- For the time spent learning to garden and growing some of our own food, that much less food has to be grown elsewhere and delivered to my house using oil and other non renewable resources. I am also making use of the land I already have and not letting it just sit there. If I grow things organically and thoughtfully, my efforts can actually improve the soil over time.
- For the time I spend cooking healthy food from scratch, I achieve several things. I can teach my children how to eat well and take care of themselves, I can choose not to support a food industry that doesn’t make healthy food (for us or the environment), and I may also be saving money for our future and contributing less to the amount of energy needed and wasted by factories to make all these complex food products and ship them. I am also taking care of my own health and the health of my family.
- When I buy things used or I reuse my own things, I am saving one less thing from the dump and extending its usefulness. I am also practicing frugality and saving money for our future.
This is not everything I want to do, but remaining conscious of why I do certain things definitely makes doing them easier. When I am tired and don’t feel like chopping carrots or doing another load of laundry, thinking about the reasons behind what I am doing can certainly help to rejuvenate my efforts.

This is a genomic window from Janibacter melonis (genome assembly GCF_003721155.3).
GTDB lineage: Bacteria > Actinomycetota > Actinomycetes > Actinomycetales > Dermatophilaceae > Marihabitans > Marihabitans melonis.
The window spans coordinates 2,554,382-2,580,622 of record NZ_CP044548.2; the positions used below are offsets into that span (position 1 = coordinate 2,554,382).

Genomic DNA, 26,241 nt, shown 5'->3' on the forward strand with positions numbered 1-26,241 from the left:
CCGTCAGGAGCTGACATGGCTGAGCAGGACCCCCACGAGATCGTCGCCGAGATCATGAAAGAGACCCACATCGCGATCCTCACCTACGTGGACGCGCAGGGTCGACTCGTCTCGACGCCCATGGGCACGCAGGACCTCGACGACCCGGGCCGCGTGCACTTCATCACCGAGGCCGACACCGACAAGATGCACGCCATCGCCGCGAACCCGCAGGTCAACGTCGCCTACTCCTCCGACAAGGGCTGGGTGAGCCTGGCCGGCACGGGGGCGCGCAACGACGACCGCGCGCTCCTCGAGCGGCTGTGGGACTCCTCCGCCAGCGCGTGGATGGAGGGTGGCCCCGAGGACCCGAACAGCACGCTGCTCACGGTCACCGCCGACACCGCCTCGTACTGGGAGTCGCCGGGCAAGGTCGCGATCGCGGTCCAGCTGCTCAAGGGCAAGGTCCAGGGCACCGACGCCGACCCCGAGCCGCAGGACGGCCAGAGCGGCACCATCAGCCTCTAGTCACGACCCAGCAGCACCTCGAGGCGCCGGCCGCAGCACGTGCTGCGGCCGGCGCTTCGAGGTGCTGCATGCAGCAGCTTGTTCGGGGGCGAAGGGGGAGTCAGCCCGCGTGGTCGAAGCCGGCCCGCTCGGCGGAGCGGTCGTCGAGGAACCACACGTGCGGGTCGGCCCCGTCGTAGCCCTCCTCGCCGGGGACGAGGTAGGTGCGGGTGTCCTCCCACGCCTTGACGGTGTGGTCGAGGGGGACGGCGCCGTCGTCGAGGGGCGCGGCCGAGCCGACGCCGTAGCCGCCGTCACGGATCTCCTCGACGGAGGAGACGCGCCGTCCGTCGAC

Additionally, if I have a voice that can reach many people, I believe I am obligated to use it to bring awareness to a variety of different causes. Likewise, if I have the money and the time, I should use some of that in the service of different causes I believe in, too. Donating time or money to different organizations / charities should be done if you have some extra to give.
Well, that is all I can come up with for now. I am sure some people will read this and think that it is crazy, idealistic, and pointless, but most of us will never be Mother Teresa, Ghandi, or any other famous champion of “lost causes.” Despite this, we all have the power to do small things and bring something positive to the world every single day. None of us are perfect and we might not always do the right things, but we should use the power we have to do some good and leave the world a bit better off than it was when we arrived.